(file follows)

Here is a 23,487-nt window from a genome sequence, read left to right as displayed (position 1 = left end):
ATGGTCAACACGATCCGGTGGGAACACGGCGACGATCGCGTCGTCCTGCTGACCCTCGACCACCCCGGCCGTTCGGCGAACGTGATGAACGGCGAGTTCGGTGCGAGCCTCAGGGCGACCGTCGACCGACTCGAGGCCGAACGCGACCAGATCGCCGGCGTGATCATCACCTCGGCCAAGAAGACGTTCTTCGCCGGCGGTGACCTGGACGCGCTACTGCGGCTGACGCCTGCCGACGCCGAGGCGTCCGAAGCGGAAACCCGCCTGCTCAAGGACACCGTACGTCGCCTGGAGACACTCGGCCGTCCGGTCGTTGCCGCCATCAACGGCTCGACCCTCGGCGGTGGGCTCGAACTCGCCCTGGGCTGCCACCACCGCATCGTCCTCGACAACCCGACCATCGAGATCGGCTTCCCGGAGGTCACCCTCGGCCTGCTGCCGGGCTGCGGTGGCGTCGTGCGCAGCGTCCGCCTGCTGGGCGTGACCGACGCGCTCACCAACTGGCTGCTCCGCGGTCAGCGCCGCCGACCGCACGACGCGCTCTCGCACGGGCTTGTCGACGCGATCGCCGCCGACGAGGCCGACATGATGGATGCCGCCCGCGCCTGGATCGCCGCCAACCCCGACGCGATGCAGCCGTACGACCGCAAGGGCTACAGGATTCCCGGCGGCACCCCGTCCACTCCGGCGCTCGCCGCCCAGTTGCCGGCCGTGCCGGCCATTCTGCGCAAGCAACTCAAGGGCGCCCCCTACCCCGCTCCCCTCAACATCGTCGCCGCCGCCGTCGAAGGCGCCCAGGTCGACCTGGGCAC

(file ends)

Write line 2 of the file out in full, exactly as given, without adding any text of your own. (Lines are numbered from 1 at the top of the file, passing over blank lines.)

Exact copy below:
ATGGTCAACACGATCCGGTGGGAACACGGCGACGATCGCGTCGTCCTGCTGACCCTCGACCACCCCGGCCGTTCGGCGAACGTGATGAACGGCGAGTTCGGTGCGAGCCTCAGGGCGACCGTCGACCGACTCGAGGCCGAACGCGACCAGATCGCCGGCGTGATCATCACCTCGGCCAAGAAGACGTTCTTCGCCGGCGGTGACCTGGACGCGCTACTGCGGCTGACGCCTGCCGACGCCGAGGCGTCCGAAGCGGAAACCCGCCTGCTCAAGGACACCGTACGTCGCCTGGAGACACTCGGCCGTCCGGTCGTTGCCGCCATCAACGGCTCGACCCTCGGCGGTGGGCTCGAACTCGCCCTGGGCTGCCACCACCGCATCGTCCTCGACAACCCGACCATCGAGATCGGCTTCCCGGAGGTCACCCTCGGCCTGCTGCCGGGCTGCGGTGGCGTCGTGCGCAGCGTCCGCCTGCTGGGCGTGACCGACGCGCTCACCAACTGGCTGCTCCGCGGTCAGCGCCGCCGACCGCACGACGCGCTCTCGCACGGGCTTGTCGACGCGATCGCCGCCGACGAGGCCGACATGATGGATGCCGCCCGCGCCTGGATCGCCGCCAACCCCGACGCGATGCAGCCGTACGACCGCAAGGGCTACAGGATTCCCGGCGGCACCCCGTCCACTCCGGCGCTCGCCGCCCAGTTGCCGGCCGTGCCGGCCATTCTGCGCAAGCAACTCAAGGGCGCCCCCTACCCCGCTCCCCTCAACATCGTCGCCGCCGCCGTCGAAGGCGCCCAGGTCGACCTGGGCAC